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Grand Central

Dir: Rebecca Zlotowski. France. 2013. 94mins

Exposure to nuclear radiation and the fires of passion mirror each other in Rebecca Zlotowski’s second feature after her 2010 debut Belle Epine. Grand Central casts the ever-watchable Tahar Rahim and a smouldering Lea Seydoux as two French nuclear power station workers who embark on a clandestine affair in a dangerous workplace where untrained workers desperate for a job are increasingly used to feed the demand for low-level manpower. It’s a nice premise, and there’s poise, drama and poetry in the way it’s played out, but the story and characters are too thin, in the end, to achieve meltdown.

Zlotowski’s poetic, symbolic approach is underscored by a sometimes lyrical, sometimes discordant jazz soundtrack.

This is, however, a well-crafted number that feels a little like what might result if you asked the Dardennes brothers to make a cinematic cocktail using equal parts of Summer With Monica and Silkwood. With two hot stars and an assured visual style, it should work well at the more commercial end of the arthouse market in Francophone territories and in subtitle-friendly territories elsewhere.

The film’s easy, freewheeling style is kicked off by a fresh, edgy opening sequence that shows young chancers Gary (Rahim) and Tcherno (Libereau) bonding after Tcherno picks Gary’s pocket on a train: there’s a hint of the Western here that will keep floating to the surface in what follows (for example in a seedy bar’s bucking bronco machine).

Both lads have come to a never-specified nuclear power station somewhere in France to find work; despite lacking all but the most basic qualifications, they are taken on as part of a team of contractors working inside the nuclear reactors on cleaning and repairs – because, as healthy young men with zero-dose radiation, they are, it is implied, fresh meat on a sacrificial altar.

It’s Gary’s point of view we follow as we see him, Tcherno and the latter’s bosom buddy Isaac (Biscayart) put under the tutelage of team leader Gilles (Dardennes regular Olivier Gourmet) who talks them through the plant’s rigorous safety procedures. Meanwhile, Gary finds lodgings in a sort of workers’ trailer-park, where Gilles’ friend Toni (Menochet), another industry veteran, is shacked up with hotpant-wearing Karole (Seydoux), who radiates sexual energy like a reactor core. It’s not long before Gary and Karole have embarked on a passionate clandestine affair played out in a series of bucolic lakeside trysts – though Karole clearly still has a lot of affection for gentle giant Toni.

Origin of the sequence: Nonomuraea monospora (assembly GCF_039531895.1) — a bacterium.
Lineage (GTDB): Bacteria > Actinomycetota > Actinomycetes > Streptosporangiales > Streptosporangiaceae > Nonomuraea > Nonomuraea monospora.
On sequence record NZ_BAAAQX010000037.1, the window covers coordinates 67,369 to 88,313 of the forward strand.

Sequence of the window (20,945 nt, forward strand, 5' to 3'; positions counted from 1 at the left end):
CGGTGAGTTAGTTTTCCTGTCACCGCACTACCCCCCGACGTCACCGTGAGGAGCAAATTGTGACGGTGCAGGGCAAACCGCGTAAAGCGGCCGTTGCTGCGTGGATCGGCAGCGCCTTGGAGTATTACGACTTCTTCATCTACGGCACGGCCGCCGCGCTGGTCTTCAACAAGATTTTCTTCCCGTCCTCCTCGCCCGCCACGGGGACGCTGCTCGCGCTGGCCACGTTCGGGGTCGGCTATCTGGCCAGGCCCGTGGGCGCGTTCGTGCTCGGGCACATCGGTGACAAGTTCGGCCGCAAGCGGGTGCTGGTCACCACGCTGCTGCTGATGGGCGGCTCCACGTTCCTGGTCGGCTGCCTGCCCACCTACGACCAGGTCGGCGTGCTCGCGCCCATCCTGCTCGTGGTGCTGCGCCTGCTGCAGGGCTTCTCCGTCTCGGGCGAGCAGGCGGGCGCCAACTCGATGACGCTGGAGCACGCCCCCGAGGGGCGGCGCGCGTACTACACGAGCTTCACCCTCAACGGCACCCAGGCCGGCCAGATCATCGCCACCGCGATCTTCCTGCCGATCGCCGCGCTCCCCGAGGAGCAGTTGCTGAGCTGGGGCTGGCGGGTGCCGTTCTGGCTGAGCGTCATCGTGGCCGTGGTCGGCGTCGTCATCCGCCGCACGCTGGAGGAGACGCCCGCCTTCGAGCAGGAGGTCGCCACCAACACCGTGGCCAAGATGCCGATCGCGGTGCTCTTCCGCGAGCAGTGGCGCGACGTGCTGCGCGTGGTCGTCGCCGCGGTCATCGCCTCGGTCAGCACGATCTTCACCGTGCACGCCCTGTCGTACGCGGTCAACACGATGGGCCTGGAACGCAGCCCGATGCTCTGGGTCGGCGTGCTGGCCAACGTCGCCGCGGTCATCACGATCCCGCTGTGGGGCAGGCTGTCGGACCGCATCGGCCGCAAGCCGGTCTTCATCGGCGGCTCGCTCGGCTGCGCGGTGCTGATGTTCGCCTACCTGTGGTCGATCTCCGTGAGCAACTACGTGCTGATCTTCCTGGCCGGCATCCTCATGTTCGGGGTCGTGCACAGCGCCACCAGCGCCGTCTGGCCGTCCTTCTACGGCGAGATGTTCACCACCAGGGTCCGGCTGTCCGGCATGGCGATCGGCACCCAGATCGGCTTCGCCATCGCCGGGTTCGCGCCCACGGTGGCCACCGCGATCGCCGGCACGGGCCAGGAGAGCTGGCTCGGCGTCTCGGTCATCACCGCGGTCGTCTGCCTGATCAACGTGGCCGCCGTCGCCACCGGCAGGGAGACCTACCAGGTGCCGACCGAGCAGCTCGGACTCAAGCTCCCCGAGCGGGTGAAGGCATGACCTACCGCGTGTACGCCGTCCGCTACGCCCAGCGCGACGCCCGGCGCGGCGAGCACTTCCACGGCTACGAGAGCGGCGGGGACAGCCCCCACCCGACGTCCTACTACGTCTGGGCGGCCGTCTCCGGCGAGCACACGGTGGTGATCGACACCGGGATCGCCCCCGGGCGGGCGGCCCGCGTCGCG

The campfire world of the workers’ downtime is in complete contrast with the hyper-technological workplace, a world of artificial light and muffled machine sounds where men like Gary or Gilles are sent in as ‘divers’ to contaminated zones. If their radiation levels get too high, they’re laid off – an approach, it is suggested, that encourages the kind of subterfuge that Gary engages in after he is exposed to a large dose while saving Toni from suffocation in a work accident.

Though there is an undercurrent of Loachian siding with the downtrodden workers, the story of boy meets girl (and girl can’t decide) is kept high in the mix - and Rahim and Seydoux work well together here. Zlotowski’s poetic, symbolic approach is underscored by a sometimes lyrical, sometimes discordant jazz soundtrack. Perhaps it’s the director’s too eager reaching for universals that undermines the authority of the story and the bite of the drama – but Grand Central represents a worthy attempt to pull of a difficult combo.

Production company: Les Films Velvet

International sales: Elle Driver, www.elledriver.eu

Producer: Frederic Jouve

Screenplay: Gaelle Mace, Rebecca Zlotowski

Cinematography: George Lechaptois

Editor: Julien Lacheray

Production designer: Antoine Platteau

Music: Rob

Main cast: Tahar Rahim, Lea Seydoux, Olivier Gourmet, Denis Menochet, Johan Libereau, Nozha Khouadra, Nahuel Perez Biscayart

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